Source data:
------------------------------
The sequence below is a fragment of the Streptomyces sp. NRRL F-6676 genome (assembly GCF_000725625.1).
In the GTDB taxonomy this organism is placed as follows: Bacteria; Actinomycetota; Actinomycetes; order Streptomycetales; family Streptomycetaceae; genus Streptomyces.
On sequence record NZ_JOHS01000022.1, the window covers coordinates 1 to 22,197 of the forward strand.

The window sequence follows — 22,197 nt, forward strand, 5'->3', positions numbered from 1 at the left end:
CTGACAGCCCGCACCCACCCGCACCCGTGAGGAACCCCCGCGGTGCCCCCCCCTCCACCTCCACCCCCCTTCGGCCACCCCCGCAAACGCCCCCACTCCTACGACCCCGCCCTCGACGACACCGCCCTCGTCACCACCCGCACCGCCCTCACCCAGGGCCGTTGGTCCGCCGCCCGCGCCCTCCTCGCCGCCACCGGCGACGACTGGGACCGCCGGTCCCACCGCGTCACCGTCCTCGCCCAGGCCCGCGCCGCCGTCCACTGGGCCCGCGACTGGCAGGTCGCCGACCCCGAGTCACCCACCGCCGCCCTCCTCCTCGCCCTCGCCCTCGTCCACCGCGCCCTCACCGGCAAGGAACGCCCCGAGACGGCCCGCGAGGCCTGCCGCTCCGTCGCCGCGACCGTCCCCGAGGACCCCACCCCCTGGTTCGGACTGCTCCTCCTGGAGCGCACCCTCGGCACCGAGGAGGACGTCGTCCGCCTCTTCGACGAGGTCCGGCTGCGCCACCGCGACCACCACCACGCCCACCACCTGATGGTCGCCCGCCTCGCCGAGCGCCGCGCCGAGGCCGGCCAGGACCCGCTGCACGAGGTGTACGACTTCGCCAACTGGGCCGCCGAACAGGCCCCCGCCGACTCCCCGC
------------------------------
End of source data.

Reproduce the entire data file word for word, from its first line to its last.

The sequence below is a fragment of the Streptomyces sp. NRRL F-6676 genome (assembly GCF_000725625.1).
In the GTDB taxonomy this organism is placed as follows: Bacteria; Actinomycetota; Actinomycetes; order Streptomycetales; family Streptomycetaceae; genus Streptomyces.
On sequence record NZ_JOHS01000022.1, the window covers coordinates 1 to 22,197 of the forward strand.

The window sequence follows — 22,197 nt, forward strand, 5'->3', positions numbered from 1 at the left end:
CTGACAGCCCGCACCCACCCGCACCCGTGAGGAACCCCCGCGGTGCCCCCCCCTCCACCTCCACCCCCCTTCGGCCACCCCCGCAAACGCCCCCACTCCTACGACCCCGCCCTCGACGACACCGCCCTCGTCACCACCCGCACCGCCCTCACCCAGGGCCGTTGGTCCGCCGCCCGCGCCCTCCTCGCCGCCACCGGCGACGACTGGGACCGCCGGTCCCACCGCGTCACCGTCCTCGCCCAGGCCCGCGCCGCCGTCCACTGGGCCCGCGACTGGCAGGTCGCCGACCCCGAGTCACCCACCGCCGCCCTCCTCCTCGCCCTCGCCCTCGTCCACCGCGCCCTCACCGGCAAGGAACGCCCCGAGACGGCCCGCGAGGCCTGCCGCTCCGTCGCCGCGACCGTCCCCGAGGACCCCACCCCCTGGTTCGGACTGCTCCTCCTGGAGCGCACCCTCGGCACCGAGGAGGACGTCGTCCGCCTCTTCGACGAGGTCCGGCTGCGCCACCGCGACCACCACCACGCCCACCACCTGATGGTCGCCCGCCTCGCCGAGCGCCGCGCCGAGGCCGGCCAGGACCCGCTGCACGAGGTGTACGACTTCGCCAACTGGGCCGCCGAACAGGCCCCCGCCGACTCCCCGC